Mold - "Breaking the Mold" Mold and Construction Issues: Regulatory Update

10/17/2001

I. Introduction.
Molds can be found almost anywhere and can grow on virtually anything, so long as moisture is present.  There is no practical way to eliminate all mold and mold spores in the indoor environment, and indoor mold exposure can give rise to allergic reactions, asthma and other respiratory ailments.  Certain types of mold can produce toxins, called mycotoxins, which may cause significant adverse health effects.
 
Mold as an indoor air quality problem poses potential liability for designers and builders of homes and commercial buildings and for commercial/residential building owners.  The environmental and health and safety regulatory authorities historically have established exposure limits and imposed other work practice requirements related to the presence of asbestos and lead in buildings, but currently function only as information sources regarding mold, producing guidance documents on minimizing and dealing with mold growth in buildings.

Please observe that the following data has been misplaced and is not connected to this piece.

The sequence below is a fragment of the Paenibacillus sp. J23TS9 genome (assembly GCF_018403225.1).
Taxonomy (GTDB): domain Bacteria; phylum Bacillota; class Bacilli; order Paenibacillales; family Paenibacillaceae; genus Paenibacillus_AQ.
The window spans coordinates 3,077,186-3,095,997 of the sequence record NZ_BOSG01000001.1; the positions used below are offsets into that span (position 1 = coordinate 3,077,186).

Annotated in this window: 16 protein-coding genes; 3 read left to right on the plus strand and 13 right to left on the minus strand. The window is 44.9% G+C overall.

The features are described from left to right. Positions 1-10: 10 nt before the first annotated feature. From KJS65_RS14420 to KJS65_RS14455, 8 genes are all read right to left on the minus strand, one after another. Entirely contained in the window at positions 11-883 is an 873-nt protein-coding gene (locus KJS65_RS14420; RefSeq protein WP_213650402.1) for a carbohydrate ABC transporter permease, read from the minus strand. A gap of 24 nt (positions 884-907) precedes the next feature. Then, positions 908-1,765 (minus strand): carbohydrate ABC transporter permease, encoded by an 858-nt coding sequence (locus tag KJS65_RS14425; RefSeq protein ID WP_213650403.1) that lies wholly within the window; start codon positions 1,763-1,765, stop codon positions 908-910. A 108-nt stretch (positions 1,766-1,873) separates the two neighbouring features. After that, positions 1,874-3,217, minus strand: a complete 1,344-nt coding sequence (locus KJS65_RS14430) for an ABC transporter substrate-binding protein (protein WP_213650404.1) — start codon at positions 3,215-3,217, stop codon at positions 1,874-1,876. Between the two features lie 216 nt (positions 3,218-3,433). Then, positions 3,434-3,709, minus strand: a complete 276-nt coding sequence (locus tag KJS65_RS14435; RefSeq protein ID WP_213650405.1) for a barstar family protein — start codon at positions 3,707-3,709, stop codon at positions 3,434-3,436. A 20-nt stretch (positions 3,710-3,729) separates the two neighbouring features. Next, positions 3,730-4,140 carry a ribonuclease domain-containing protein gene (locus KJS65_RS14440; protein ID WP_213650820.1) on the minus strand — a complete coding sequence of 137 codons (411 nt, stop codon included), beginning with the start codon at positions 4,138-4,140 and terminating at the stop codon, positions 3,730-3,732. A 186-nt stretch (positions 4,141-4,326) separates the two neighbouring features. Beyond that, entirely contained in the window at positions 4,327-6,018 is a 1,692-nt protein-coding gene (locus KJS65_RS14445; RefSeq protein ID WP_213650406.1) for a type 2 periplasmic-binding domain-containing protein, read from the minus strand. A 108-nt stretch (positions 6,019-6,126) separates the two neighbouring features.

This paper reviews the potential sources of mold growth in buildings and the scope of environmental and health and safety regulation related to mold in indoor air.  It briefly discusses the potential use of regulatory guidance to establish a standard of care in the context of litigation.  Using the various guidance documents published by regulatory agencies, this paper outlines the current recommendations for maintaining buildings to minimize mold growth and remediating mold in buildings.
 
For the complete publication please download the PDF below.

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